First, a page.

Joe Burrow’s diamonds are as real as the fact that the Bengals are in the Super Bowl

Joe Burrow’s diamonds are as real as the fact that the Bengals are in the Super Bowl


Joe Burrow proved he’s the real deal in just his second season in the NFL.

Joe Burrow proved he’s the real deal in just his second season in the NFL.
Image: Getty Images

Quarterback is the position in football in which swag comes with the job. Quarterbacks are the only players on the field who constantly have the ball in their hands. They make the calls in the huddle, organize the team at the line of scrimmage, and once the play begins, it’s their show. No one moves until they’re ready, they ultimately decide where the ball goes, and once they drop back, all eyes are on the QB to see what move he will make and whether it’s by land or by air.

Even if a particular quarterback is not cool by nature — Mike Winchell in Friday Night Lights for example — the responsibility, the attention, the playcard, the number that normally falls from 19-1, the quarterback is that dude on a football team regardless of social awkwardness.

There is nothing awkward about Joseph “Shiesty” Burrow. From the moment he ran out onto that Tiger Stadium field with that Burreaux jersey on for Senior Day, it’s clear that the Athens, Ohio native knows how to own the moment. It hasn’t changed in the pros as he has led the Cincinnati Bengals to the Super Bowl for the first time since before Michael Jordan had played in an Eastern Conference Final.

Of course he had his trademark cigar after the win. Then at the press conference he called us all broke in the most casual, in the kindest way possible. He was asked about the diamonds in his chain and if they are real. His reply was, “I make too much money for them not to be.”

Why you gotta drag us like that, Joe? Some of us are like Bengals legend Chad Johnson and buy our earrings from Claire’s or mall kiosks. We can’t floss like you.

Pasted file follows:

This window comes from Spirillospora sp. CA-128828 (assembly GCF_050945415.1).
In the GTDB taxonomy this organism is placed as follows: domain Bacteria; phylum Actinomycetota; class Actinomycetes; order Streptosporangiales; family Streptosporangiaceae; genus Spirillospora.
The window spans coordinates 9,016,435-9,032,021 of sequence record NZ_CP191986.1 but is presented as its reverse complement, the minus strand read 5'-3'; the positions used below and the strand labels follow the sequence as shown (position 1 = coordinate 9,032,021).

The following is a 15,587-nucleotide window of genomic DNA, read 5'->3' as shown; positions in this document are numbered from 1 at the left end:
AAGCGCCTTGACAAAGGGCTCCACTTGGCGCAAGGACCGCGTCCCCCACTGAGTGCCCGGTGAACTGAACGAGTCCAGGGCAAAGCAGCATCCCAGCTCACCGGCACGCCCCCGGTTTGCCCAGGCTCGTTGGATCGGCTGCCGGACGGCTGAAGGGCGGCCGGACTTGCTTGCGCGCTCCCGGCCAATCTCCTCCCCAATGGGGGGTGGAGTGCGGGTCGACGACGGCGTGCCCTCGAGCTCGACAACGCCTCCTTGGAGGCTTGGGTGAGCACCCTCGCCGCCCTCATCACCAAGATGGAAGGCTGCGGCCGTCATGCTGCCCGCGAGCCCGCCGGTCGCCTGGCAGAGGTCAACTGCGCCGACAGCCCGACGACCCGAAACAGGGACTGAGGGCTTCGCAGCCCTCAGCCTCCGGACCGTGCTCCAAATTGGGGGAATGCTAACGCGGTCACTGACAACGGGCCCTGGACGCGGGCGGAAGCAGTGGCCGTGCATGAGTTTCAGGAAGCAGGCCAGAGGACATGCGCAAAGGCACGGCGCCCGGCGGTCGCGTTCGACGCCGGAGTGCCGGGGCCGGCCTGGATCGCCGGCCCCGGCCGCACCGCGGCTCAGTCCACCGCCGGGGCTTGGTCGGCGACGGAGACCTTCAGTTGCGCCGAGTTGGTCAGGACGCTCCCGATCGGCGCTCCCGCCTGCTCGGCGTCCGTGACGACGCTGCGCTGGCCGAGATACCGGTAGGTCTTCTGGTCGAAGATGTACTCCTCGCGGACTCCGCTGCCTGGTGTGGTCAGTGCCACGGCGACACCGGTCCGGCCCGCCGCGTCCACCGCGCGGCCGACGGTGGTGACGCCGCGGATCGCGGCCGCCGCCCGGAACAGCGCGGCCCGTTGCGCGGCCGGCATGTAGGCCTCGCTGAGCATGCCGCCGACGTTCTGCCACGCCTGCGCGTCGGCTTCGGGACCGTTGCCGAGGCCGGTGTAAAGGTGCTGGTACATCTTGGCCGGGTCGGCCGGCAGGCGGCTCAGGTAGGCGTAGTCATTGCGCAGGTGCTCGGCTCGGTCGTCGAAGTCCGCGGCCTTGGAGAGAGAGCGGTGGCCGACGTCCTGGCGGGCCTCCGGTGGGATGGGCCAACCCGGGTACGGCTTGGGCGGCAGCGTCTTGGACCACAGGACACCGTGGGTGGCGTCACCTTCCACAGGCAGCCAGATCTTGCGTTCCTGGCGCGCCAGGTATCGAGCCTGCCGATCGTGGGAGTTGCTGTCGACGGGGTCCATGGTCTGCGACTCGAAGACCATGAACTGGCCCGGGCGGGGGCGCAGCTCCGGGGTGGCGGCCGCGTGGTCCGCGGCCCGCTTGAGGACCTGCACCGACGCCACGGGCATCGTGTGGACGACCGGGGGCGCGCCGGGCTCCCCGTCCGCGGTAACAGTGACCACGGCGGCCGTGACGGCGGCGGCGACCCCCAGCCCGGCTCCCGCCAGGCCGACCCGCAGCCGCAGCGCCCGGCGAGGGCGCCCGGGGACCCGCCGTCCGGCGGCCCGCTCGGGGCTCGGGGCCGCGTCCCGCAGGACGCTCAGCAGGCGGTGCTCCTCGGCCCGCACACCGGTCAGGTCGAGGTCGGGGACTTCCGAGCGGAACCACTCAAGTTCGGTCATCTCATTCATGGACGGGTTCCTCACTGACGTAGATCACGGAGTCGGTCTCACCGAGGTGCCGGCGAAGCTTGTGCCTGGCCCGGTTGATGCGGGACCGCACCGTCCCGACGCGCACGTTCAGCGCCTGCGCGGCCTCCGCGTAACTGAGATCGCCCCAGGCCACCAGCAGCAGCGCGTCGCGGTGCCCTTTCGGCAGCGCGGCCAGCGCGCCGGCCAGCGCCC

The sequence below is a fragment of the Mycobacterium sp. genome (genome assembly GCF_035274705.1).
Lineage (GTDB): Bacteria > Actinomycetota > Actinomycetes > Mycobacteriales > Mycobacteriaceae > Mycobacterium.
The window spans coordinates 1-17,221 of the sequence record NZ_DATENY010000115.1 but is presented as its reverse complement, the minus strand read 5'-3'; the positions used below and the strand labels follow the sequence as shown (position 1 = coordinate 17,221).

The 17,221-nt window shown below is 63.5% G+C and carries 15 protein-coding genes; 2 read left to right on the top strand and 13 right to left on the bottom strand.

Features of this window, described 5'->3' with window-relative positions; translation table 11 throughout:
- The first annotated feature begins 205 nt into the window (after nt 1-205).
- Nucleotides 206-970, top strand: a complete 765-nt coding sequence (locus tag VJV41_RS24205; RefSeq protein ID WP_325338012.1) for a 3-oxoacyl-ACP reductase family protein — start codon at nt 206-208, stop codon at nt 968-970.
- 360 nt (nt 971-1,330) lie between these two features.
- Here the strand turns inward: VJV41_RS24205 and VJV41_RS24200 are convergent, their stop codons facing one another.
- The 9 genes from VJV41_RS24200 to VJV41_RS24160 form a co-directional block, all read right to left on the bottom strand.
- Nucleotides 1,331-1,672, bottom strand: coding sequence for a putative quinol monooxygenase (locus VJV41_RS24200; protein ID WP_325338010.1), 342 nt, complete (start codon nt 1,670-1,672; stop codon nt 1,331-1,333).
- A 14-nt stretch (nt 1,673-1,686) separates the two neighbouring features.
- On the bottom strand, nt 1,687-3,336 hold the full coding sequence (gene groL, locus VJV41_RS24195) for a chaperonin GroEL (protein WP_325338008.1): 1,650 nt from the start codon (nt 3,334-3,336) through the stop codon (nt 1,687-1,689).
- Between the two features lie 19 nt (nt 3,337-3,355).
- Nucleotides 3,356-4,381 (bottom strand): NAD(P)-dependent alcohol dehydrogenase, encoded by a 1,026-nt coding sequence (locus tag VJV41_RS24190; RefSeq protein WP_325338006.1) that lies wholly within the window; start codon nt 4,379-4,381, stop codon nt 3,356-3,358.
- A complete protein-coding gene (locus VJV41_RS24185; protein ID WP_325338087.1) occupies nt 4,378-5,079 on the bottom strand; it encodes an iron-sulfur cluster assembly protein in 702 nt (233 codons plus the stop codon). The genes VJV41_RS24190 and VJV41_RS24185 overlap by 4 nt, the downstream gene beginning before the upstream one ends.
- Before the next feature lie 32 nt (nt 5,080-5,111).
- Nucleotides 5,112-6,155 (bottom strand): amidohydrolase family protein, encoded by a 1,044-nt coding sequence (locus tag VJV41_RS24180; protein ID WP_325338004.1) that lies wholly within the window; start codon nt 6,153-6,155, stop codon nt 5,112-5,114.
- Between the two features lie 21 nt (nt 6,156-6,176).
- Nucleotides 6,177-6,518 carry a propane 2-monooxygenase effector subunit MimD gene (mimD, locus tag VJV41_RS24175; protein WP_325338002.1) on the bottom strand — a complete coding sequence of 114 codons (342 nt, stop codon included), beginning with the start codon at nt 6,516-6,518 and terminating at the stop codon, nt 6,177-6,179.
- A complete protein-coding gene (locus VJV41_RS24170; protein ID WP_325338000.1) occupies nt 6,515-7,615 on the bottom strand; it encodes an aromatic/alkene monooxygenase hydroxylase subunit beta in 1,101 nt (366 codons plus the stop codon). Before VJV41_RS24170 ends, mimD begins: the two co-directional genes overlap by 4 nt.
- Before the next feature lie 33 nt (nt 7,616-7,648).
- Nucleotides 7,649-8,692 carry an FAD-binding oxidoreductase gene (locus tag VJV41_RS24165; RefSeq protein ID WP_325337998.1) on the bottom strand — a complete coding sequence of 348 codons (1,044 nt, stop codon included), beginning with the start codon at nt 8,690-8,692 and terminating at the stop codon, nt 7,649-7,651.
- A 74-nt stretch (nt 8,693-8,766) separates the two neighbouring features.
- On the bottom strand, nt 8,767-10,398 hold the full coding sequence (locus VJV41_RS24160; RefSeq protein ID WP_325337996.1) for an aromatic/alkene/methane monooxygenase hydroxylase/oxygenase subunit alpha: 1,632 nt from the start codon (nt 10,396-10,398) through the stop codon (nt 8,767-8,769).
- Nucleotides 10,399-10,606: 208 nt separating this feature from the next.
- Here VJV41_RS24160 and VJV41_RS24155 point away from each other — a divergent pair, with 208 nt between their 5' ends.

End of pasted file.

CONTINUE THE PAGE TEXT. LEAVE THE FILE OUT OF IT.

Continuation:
In all seriousness though, it’s nice to see Burrow embracing the star turn that he has taken over the last few years. He went from not being able to beat out Dwayne Haskins for the starting job at Ohio State, to a Heisman Trophy winner, a national title, and the now leading the freaking Bengals to the Super Bowl in his first full season as a starter (his rookie season was cut short due to injury). While he hasn’t been throwing for 450 yards and five touchdowns every week in the playoffs, he has made the timely plays necessary to get the Bengals through three nail-biting games. Against the Chiefs on Sunday he was without his top tight end, C.J. Uzomah for most of the game.

Uzomah suffered a knee injury early and was carted off of the field — the injury is believed to be a sprained MCL. The loss of a dependable, huge, 49-catch target might have been catastrophic for most young quarterbacks, but Burrow pushed through. He passed, he ran, he handed the ball to Joe Mixon, and the Bengals were able to take down the Chiefs the same way they knocked off the Tennessee Titans the week before, with a game-winning field goal.

It’s Burrow’s level-headed play and confidence in himself and in his receivers in man-to-man coverage that has resulted in a dream season for the young quarterback. It also doesn’t hurt to have a rookie kicker with stones the size of grapefruits to save games.

Burrow is owning the field and he is owning his place in the NFL world. If he played for a team that’s not the Cincinnati Bengals, he’d probably be a star outside of football already with his own cheesy insurance commercial.

For now he’ll have to settle for being a playmaker and infinitely cooler than the quarterback on the other team when the Super Bowl takes place on Feb. 13. 





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About the Author

Anthony Barnett
Anthony is the author of the Science & Technology section of ANH.